We are now at the Piazza Umberto I, more commonly known as La Piazzetta meaning "little square." Here you can enjoy the most expensive coffee on the island. :) For many years the piazza was the site of the local fish and produce market. This piazza has been a gathering point since Roman times.
In the 1930’s, the owner of a café decided to arrange his chairs and tables outside in the little square. From that moment on, the Piazzetta has been the place to see and be seen on the island. To our left is the Church of Santo Stefano which we will visit shortly, but first we will take a walk down a narrow path. I've been to Capri quite a few times at this point, and this was my first time walking down this side street. The earliest recorded inhabitants on the island were the Greek people known as the Teleboi who arrived in the 8th Century BC. The early Greeks left their mark on the island with 921 steps that join Capri with Anacapri, known as the Phoenician Steps.
The steps are carved into the rock face and are believed to have been built between the 7th and 6th Century BC. You can't seem them well, but the steps are on the far right edge of the cliff face in the distance. This church was built 1661 and 1685 at the wish of Mother Serafina who ran the convent next door.
Next door we find the Convent of the Teresian nuns. Although many of the houses of the old nuns are now private homes, we can still walk around the portico and breathe in the history. To the ancient Greeks, the island was known as Cauros or Kapros, meaning wild boar. I went up these steps but there were just closed doors.
To the Romans, the island was known as Caprae, which is Latin for goats. Caesar Augustus first visited Capri in 29 BC and fell in love with the island’s beauty. This path continues out to the best view on the island at the Belvedere di Punta Cannone, but it added an additional 20 minutes to the walk, so decided to cut it out. Emperor Augustus liked Capri so much that in 6 BC, he traded the island of Ischia for the island of Capri with the city of Naples. On a clear day, the silhouette of Ischia can be seen in the distance. It is about 18 miles (28 Km) away.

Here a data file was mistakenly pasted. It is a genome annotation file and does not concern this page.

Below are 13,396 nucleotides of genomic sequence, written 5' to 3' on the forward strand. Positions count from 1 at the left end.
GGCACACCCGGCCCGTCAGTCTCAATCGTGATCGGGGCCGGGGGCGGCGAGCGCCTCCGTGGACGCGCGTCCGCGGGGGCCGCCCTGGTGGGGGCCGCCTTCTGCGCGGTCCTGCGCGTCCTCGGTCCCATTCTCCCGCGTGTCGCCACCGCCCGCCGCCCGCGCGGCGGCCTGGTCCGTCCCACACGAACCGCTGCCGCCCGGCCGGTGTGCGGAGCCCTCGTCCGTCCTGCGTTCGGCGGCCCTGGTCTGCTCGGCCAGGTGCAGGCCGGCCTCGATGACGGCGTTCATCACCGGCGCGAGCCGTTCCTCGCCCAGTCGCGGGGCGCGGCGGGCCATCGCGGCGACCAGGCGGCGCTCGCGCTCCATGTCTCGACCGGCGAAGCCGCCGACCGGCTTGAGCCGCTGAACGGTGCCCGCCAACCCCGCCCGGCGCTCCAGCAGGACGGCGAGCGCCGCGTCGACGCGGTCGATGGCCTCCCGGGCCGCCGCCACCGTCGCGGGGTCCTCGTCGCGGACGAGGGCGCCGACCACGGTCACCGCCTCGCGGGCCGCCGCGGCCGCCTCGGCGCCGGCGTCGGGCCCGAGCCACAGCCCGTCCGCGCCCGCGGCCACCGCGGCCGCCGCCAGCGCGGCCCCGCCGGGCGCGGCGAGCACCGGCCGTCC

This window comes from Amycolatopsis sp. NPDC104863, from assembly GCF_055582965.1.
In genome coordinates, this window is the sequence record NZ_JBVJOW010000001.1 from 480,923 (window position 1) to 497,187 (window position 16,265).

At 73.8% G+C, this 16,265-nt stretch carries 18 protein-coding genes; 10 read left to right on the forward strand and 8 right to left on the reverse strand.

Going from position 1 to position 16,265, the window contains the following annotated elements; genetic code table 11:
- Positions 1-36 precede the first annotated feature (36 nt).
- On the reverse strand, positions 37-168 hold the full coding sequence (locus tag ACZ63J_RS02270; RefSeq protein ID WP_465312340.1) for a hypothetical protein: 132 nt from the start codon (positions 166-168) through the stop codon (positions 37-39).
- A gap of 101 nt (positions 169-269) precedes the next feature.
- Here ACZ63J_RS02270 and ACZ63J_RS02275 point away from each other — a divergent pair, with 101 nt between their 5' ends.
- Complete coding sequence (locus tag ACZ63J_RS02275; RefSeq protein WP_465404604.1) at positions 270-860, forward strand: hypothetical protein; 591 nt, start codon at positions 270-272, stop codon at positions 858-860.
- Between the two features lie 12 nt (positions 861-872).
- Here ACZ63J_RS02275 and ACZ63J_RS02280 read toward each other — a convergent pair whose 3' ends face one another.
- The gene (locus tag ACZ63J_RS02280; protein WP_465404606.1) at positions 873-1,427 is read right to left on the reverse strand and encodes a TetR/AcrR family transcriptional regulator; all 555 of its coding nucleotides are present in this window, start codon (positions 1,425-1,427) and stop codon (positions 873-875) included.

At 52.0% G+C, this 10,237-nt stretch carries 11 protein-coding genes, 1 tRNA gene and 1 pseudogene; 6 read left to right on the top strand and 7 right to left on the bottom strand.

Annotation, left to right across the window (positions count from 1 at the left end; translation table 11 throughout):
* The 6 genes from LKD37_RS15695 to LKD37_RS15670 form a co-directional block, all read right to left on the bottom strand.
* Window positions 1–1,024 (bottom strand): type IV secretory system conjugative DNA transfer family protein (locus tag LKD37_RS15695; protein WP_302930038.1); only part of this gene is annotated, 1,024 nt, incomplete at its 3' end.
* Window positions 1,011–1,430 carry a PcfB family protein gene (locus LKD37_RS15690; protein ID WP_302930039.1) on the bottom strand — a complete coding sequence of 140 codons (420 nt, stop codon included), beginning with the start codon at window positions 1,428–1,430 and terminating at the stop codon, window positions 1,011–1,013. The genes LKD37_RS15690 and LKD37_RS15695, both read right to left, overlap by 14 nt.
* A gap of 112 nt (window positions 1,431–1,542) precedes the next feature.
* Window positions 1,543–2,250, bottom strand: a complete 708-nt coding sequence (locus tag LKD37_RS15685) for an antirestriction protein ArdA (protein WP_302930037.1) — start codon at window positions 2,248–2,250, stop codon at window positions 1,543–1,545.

Ischia is a volcanic island that has seen multiple eruptions over the centuries that would often devastate the island. Capri on the other hand is simply a large block of limestone that broke away from the mainland. This meant that Emperor Augustus could build villas here without having to worry about them being destroyed by a volcanic eruption. In 1826, German author and painter August Kopisch, visited the island for an extended period of time.
During his stay on the island he heard of a little known grotto that the superstitious locals had refused to enter for centuries. Joined by his friend Ernst Fries, the pair entered the grotto to discover the brightly illuminated waters within. The two friends also discovered several ancient Roman artifacts inside. Together they named the grotto La Grotta Azzurra, The Blue Grotto.
In his 1838 book, Discovery of the Blue Grotto on the Isle of Capri, August detailed his rediscovery of the Blue Grotto with the rest of the world. The book, along with his paintings of the Blue Grotto, sparked a wave of fascination with Capri that continues today. By the mid-19th century, Capri had become a hot spot for European writers and artists. We will now take a short tour around the most famous fashion boutique on the island, La Parisienne.
La Parisenne first opened its doors in 1906 and has been in the same location ever since. Donna Mariuccia began her journey by making clothes for the Russian nobility who moved to Capri on the run from the revolution. During WWII, Donna made scarves for American pilots and even used their parachutes to make wedding dresses.
This is where Jackie Onassis bought her Capri pants; where Clark Gable got a tailored made jacket; where Rita Hayworth came to buy a Polka dot dress. Jackie O was known to buy several pairs of custom made white Capri pants while on the island since she never wanted to carry any luggage. Sophia Loren, Audrey Hepburn and Elizabeth Taylor all wore Capris, but Jackie O made them famous. After buying a pair of Capri pants, be sure to sit and enjoy an authentic Caprese Salad, made from sliced tomatoes, buffalo mozzarella, fresh basil and olive oil.
Notice the stairs to right in the coffee shop. You can enjoy your coffee on a terrace overlooking the piazza. Pretty amazing. This is the path that leads right back down to the Marina Grande. We will now take a tour of the former cathedral of Capri, the Church of Santo Stefano. This church was built in 1685 on the site of a Benedectine monastery which dated back to 580 AD. The clock tower in the piazza is believed to be the only remaining trace of the original 6th century monastery.
Part of the floor was made with the marble taken from the Villa Jovis on the east side of the island. It is here that the tombs of the Arcucci family are preserved, which were moved from the Carthusian monastery after 1810, and also the tomb of God's servant Mother Serafina. It was during that time when Capri was getting popular with artists and writers that the British doctor George Sidney Clark arrived on the island to open a clinic. Doctor Clark believed that the island’s mild Mediterranean climate had health giving properties. This path to the right leads back up around the church and to the piazza again.